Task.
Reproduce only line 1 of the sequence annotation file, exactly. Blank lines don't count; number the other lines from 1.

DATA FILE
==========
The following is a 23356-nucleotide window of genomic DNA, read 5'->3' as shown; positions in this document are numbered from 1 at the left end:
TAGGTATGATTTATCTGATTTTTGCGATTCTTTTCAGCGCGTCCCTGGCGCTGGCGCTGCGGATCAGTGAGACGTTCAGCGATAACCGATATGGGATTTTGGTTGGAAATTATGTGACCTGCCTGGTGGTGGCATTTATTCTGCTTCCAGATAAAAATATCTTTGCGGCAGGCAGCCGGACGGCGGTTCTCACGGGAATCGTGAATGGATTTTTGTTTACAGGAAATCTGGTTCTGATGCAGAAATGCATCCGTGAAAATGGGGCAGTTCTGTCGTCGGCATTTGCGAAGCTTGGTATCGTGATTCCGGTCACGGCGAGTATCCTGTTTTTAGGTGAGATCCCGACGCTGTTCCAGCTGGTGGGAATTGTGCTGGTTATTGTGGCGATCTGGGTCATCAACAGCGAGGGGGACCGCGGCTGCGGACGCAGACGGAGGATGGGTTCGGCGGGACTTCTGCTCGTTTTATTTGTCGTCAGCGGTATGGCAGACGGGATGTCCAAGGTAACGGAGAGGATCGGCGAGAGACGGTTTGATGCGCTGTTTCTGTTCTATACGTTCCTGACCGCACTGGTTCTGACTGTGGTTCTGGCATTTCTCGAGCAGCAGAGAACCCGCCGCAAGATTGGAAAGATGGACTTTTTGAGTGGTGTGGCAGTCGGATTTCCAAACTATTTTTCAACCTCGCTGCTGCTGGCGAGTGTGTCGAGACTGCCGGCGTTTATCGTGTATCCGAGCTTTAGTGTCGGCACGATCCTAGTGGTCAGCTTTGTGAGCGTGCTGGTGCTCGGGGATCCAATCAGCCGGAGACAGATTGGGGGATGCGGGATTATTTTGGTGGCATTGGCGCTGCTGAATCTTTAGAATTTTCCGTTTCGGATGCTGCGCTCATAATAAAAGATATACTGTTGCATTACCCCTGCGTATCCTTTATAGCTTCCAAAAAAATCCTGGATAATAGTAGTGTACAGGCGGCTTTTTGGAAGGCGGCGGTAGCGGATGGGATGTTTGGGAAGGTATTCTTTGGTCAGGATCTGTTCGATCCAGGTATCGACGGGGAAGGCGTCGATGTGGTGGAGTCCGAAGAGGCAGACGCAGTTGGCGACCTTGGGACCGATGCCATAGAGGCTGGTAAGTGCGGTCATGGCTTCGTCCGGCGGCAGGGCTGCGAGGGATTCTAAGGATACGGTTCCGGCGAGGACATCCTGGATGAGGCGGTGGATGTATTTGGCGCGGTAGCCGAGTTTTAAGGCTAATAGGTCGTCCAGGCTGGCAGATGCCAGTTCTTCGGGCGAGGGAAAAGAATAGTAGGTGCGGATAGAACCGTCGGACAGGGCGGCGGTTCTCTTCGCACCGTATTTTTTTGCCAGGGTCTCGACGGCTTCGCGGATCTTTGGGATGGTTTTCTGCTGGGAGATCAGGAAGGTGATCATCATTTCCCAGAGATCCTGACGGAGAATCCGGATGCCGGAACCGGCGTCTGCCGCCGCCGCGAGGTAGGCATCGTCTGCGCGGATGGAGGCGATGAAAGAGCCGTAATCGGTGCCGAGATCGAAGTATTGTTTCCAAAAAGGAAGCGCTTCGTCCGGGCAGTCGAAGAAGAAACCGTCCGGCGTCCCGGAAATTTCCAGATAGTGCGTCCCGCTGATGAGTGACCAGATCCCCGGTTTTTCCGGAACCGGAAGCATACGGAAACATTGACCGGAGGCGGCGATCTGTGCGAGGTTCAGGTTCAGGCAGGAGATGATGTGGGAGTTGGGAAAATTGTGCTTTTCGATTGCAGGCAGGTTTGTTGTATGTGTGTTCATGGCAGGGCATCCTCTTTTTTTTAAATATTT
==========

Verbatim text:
The following is a 23356-nucleotide window of genomic DNA, read 5'->3' as shown; positions in this document are numbered from 1 at the left end: